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From Niels Basjes <ni...@basj.es>
Subject Understanding FileInputFormat and isSplittable.
Date Tue, 07 Sep 2010 22:02:16 GMT
Hi,

The last few weeks we built an application using Hadoop.
Because we're implementing against special logfiles (line oriented,
textual and gzipped) and we wanted to extract specific fields from
those file before putting it into our mapper. We chose to implement
our own derivative of the FileInputFormat class to do this.

All went well until we tried it with "big" (100MiB and bigger) files.
We then noticed that a lot of the values became doubled, and when we
put in full size production data for a test run we found "single
events" to be counted as "36".
It took a while to figure out what went wrong but essentially the root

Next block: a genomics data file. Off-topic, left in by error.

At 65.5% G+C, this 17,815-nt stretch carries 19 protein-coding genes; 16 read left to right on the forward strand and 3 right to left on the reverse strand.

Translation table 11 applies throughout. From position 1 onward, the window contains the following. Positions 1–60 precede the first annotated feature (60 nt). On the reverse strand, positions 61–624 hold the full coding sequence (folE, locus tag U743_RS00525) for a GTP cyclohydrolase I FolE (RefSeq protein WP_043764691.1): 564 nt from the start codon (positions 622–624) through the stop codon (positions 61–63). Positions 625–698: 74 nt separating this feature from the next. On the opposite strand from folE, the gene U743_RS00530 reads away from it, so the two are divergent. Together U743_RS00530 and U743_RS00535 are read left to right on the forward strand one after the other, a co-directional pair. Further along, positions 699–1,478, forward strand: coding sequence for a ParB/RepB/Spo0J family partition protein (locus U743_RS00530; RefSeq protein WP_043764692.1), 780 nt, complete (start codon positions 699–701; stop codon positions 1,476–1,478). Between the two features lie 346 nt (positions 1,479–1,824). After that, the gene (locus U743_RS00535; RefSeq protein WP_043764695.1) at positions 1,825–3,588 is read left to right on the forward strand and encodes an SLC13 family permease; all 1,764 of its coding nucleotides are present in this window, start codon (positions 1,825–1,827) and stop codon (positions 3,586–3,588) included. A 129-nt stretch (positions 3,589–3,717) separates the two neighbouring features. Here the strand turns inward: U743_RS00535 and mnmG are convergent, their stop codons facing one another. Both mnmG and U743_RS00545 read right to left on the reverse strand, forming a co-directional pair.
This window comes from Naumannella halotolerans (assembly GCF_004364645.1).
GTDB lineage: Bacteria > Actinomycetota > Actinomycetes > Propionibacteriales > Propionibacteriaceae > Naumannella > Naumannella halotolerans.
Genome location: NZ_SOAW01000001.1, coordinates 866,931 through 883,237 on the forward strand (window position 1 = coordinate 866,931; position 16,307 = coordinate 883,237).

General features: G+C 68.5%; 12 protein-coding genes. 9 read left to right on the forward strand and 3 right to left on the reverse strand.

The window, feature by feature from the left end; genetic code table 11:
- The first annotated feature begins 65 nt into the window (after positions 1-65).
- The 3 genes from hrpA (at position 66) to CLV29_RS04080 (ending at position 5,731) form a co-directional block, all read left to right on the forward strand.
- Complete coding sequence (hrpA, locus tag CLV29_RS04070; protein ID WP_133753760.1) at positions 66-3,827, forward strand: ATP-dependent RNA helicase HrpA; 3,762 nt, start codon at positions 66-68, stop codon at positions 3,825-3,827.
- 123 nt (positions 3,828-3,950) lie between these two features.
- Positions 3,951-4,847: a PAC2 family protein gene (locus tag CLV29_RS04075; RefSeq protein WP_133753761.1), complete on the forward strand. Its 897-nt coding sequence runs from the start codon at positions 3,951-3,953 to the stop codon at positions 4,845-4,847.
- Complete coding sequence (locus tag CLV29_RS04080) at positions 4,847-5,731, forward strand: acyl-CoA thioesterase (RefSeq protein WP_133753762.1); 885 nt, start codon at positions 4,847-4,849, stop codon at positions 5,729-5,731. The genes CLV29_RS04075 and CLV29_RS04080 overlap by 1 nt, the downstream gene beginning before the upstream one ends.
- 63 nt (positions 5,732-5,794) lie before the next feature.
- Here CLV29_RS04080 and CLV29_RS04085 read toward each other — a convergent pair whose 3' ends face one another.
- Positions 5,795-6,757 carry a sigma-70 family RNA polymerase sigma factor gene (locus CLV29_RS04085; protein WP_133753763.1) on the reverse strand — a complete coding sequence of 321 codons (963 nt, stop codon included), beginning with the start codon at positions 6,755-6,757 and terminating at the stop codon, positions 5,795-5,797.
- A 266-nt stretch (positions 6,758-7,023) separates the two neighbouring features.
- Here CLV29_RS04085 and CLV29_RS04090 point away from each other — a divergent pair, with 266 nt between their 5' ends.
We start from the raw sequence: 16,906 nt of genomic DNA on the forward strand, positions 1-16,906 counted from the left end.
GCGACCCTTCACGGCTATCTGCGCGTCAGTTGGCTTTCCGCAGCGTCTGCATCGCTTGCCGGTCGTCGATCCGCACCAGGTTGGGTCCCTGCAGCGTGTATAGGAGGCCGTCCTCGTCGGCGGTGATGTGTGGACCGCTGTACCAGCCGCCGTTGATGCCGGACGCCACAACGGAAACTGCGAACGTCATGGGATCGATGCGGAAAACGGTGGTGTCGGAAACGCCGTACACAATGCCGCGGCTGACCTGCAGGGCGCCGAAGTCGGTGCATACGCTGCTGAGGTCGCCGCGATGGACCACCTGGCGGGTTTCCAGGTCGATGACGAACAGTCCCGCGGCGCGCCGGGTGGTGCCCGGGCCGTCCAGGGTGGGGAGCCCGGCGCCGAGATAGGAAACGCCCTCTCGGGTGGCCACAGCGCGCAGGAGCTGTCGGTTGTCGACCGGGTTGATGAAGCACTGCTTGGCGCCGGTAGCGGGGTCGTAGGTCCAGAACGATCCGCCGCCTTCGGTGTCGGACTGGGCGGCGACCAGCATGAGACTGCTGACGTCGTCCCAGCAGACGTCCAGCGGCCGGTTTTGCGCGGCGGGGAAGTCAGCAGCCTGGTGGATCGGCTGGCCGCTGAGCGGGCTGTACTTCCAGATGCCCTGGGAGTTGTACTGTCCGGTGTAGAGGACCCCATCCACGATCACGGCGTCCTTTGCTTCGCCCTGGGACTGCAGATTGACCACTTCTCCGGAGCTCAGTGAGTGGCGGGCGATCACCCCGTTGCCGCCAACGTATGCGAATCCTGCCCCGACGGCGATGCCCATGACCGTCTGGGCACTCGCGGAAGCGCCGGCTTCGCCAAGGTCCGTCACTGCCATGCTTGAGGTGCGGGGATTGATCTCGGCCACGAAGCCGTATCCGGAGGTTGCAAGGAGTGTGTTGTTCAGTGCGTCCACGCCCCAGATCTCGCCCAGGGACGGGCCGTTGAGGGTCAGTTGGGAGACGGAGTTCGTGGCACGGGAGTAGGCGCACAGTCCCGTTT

cause was the fact that the isSplittable method returned true for
Gzipped files (which aren't splittable). The implementation that was
used was the one in FileInputFormat. The documentation for this method
states "Is the given filename splitable? Usually, true, but if the
file is stream compressed, it will not be.". This documentation gave
us the illusion that the default FileInputFormat implementation would
handle compression correctly. Because it all worked with small Gzipped
files we never expected the real implementation of this method to be
"return true;"

Because of this "true" value somehow the framework decided to read
each input file fully the number of times it wanted to split it. With
really messy effects in our case.

The derived TextInputFormat class does have a compression aware
implementation of isSplittable.

Given my current knowledge of Hadoop; I would have chosen to let the
default isSplittable implementation (i.e. the one in FileInputFormat)
be either "safe" (always return false) or "correct" (return whatever
is right for the applicable compression). The latter would make the
implementation match what I would expect from the documentation.

I would like to understand the logic behind the current implementation
choice in relation to what I expected (mainly from the documentation).

Thanks for explaining.

-- 
Best regards,

Niels Basjes

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